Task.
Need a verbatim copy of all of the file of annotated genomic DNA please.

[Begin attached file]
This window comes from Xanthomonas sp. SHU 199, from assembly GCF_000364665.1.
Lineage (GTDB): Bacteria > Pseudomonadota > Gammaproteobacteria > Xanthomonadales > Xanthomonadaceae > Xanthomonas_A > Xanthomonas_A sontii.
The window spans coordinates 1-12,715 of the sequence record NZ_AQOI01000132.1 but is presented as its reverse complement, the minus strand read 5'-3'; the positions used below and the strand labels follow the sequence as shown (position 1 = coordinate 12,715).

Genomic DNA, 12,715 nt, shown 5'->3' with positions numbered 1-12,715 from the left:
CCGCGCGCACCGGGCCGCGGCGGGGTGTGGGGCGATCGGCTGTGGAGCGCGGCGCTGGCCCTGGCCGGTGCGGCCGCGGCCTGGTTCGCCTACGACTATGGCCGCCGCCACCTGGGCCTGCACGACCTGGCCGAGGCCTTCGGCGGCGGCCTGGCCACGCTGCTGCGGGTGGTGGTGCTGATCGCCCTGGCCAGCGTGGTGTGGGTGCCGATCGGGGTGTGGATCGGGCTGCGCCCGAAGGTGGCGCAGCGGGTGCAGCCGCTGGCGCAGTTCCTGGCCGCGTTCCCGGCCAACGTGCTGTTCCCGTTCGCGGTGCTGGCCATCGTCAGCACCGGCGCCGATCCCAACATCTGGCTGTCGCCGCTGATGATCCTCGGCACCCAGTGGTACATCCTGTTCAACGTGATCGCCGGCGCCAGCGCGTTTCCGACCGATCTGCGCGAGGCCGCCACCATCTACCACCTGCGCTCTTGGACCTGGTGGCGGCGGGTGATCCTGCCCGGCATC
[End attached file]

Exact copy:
This window comes from Xanthomonas sp. SHU 199, from assembly GCF_000364665.1.
Lineage (GTDB): Bacteria > Pseudomonadota > Gammaproteobacteria > Xanthomonadales > Xanthomonadaceae > Xanthomonas_A > Xanthomonas_A sontii.
The window spans coordinates 1-12,715 of the sequence record NZ_AQOI01000132.1 but is presented as its reverse complement, the minus strand read 5'-3'; the positions used below and the strand labels follow the sequence as shown (position 1 = coordinate 12,715).

Genomic DNA, 12,715 nt, shown 5'->3' with positions numbered 1-12,715 from the left:
CCGCGCGCACCGGGCCGCGGCGGGGTGTGGGGCGATCGGCTGTGGAGCGCGGCGCTGGCCCTGGCCGGTGCGGCCGCGGCCTGGTTCGCCTACGACTATGGCCGCCGCCACCTGGGCCTGCACGACCTGGCCGAGGCCTTCGGCGGCGGCCTGGCCACGCTGCTGCGGGTGGTGGTGCTGATCGCCCTGGCCAGCGTGGTGTGGGTGCCGATCGGGGTGTGGATCGGGCTGCGCCCGAAGGTGGCGCAGCGGGTGCAGCCGCTGGCGCAGTTCCTGGCCGCGTTCCCGGCCAACGTGCTGTTCCCGTTCGCGGTGCTGGCCATCGTCAGCACCGGCGCCGATCCCAACATCTGGCTGTCGCCGCTGATGATCCTCGGCACCCAGTGGTACATCCTGTTCAACGTGATCGCCGGCGCCAGCGCGTTTCCGACCGATCTGCGCGAGGCCGCCACCATCTACCACCTGCGCTCTTGGACCTGGTGGCGGCGGGTGATCCTGCCCGGCATC